Pretending to know how to grill, or, Jill goes camping

campfire cookingA few weeks ago I went back home to Michigan to go camping in Watervliet, near Lake Michigan. My family camped multiple times a summer when I was younger, and used a popup. I don’t care if you think that’s not camping—when it’s pouring rain and you are sitting in the middle of the tent trying not to touch the sides for fear of moisture leaking in, and trying not to sit on the huge pile of sand or that dead bug, we’ll be sitting warm and dry at our table playing cards. I will agree, though, that if you take your gigantic 1-mile-per-gallon motorhome out to some spot and call it camping, you are either well past retirement or a total failure at camping. I may as well say I’ve been camping in Boston since January. I have heat, a shower, and an oven in my apartment, too. But we were going tent camping, which makes cooking that much more challenging.

We had a group of 14 coming from different parts of the country and state, in four different cars from four different directions. From East Lansing, a group of four of us somehow managed to fit four sleeping bags, four camp chairs, four suitcases, and a myriad collection of camping supplies into a four-door sedan. Meaning that we assumed we would shop for food when we got there and used the empty cooler for transporting our socks instead.

The rain stopped and we were able to set up our tent in (relatively) dry weather. As the other groups started to show up, we realized how vastly underprepared we were. One married couple and another couple came lugging coolers and cookstoves, pots and pans and robots, and all sorts of implements that we’d opted to leave behind to save space. I felt like shouting “We left stuff behind on purpose! I’m an experienced camper, I swear! Please don’t judge me!” “We’ll go in the morning,” I reassured my tent-mates. I hoped to prove my pot-pie-making prowess. And that I wasn’t an idiot.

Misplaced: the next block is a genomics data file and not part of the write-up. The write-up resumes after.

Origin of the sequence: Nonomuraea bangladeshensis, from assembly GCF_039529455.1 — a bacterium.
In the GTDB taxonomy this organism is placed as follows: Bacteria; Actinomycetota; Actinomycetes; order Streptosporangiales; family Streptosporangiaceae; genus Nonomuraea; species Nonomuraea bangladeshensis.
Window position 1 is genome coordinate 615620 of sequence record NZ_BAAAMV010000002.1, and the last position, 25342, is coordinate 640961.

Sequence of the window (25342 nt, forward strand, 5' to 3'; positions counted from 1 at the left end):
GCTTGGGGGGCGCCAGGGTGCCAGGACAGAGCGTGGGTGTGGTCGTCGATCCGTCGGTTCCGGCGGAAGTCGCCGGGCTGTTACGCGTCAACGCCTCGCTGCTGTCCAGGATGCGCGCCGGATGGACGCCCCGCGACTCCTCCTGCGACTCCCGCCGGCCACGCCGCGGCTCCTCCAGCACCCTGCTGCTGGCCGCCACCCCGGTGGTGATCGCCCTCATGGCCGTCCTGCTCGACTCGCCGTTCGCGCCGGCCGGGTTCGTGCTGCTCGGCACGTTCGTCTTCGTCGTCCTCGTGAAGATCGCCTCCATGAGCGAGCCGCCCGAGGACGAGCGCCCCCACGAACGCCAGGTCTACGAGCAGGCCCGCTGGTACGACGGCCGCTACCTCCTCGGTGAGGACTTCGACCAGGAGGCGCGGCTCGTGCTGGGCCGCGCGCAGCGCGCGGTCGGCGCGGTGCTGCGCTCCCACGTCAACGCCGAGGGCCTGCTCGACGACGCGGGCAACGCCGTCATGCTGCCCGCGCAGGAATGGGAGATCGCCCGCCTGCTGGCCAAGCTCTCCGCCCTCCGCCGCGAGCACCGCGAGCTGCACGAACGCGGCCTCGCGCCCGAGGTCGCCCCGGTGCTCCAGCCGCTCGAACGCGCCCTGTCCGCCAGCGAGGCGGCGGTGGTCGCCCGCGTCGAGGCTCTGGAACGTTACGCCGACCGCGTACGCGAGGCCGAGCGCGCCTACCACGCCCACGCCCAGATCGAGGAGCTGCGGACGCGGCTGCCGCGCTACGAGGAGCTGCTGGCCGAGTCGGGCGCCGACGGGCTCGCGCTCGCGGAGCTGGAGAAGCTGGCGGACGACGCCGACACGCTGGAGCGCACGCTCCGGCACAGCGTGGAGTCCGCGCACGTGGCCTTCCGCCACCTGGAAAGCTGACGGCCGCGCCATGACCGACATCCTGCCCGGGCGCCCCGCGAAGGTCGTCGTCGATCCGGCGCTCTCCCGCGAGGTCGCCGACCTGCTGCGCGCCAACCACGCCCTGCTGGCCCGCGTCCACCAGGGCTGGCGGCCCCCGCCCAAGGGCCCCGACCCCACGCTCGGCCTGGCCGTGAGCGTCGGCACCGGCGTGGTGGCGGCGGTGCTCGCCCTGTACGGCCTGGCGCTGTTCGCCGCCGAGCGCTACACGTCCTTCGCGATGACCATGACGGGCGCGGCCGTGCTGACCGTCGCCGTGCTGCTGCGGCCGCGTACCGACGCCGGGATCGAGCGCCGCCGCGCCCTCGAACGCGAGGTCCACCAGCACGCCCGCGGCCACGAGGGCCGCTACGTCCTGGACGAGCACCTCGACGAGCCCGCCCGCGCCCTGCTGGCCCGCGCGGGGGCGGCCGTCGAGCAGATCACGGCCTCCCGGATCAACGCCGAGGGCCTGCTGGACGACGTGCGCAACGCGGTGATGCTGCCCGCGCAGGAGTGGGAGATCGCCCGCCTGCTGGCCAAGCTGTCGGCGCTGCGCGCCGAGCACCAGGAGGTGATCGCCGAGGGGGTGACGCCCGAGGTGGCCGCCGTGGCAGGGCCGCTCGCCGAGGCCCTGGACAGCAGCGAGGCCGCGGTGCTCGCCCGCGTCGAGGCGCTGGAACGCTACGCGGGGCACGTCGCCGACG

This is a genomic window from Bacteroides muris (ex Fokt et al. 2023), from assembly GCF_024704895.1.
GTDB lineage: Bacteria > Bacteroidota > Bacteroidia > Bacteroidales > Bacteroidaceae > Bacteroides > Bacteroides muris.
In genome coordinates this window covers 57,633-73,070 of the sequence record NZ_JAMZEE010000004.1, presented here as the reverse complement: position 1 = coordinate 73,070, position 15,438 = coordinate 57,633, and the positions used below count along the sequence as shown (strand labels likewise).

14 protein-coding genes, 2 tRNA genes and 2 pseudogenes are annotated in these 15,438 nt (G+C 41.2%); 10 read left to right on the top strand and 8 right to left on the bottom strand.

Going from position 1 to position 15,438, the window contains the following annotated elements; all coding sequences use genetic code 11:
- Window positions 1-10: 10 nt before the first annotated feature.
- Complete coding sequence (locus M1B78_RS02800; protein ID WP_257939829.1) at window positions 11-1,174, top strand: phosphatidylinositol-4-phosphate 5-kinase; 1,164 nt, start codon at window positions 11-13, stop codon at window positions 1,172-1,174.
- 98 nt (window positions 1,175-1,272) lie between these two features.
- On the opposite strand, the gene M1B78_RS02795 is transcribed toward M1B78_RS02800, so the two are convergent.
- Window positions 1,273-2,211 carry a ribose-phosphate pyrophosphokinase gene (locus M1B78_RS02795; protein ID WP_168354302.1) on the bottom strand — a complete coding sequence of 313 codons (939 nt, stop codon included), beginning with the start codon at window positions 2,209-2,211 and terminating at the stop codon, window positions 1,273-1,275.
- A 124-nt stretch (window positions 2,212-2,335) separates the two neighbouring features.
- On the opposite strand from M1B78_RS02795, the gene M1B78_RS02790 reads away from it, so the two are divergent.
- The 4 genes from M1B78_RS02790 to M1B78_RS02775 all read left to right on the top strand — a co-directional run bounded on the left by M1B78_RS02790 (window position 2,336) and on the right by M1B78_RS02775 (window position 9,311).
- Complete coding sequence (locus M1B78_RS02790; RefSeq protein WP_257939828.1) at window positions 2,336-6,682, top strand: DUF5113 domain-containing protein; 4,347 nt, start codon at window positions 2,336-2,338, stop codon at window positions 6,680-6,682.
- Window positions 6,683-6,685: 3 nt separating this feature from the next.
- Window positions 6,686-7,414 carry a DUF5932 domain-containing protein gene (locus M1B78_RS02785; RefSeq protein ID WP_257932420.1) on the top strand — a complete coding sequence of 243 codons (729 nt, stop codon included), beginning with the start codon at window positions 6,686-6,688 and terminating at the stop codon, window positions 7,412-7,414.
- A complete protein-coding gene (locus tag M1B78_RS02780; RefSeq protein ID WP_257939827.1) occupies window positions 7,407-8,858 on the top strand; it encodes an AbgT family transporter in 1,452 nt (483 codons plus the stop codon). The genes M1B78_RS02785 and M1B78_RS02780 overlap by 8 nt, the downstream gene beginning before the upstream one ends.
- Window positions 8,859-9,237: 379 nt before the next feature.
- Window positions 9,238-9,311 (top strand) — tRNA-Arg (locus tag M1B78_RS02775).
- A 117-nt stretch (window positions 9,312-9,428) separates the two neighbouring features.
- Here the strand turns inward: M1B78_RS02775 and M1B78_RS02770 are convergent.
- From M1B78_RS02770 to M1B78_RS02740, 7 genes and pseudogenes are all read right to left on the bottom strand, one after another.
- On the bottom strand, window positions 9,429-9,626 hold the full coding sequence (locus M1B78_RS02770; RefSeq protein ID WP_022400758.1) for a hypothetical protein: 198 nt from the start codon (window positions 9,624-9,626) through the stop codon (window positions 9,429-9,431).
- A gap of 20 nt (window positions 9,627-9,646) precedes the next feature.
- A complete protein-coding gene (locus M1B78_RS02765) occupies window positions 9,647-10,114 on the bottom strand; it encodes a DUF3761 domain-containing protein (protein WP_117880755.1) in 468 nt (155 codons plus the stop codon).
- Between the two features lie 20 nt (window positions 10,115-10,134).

In the morning, we realized we were idiots. I woke up to the sound of my friends making something spectacular like omelets or cinnamon rolls or something, and we realized that we still didn’t have food. And we didn’t feel like driving all the way to the grocery store in our mud-hemmed sweatpants and come all the way back and have to cook everything. The rest of us gave up trying to prove our collective manhood and walked up to the campground diner for a buffet breakfast to eat French Toast and bacon in shame. As soon as we got back to the campsite, we dressed and headed for the grocery store.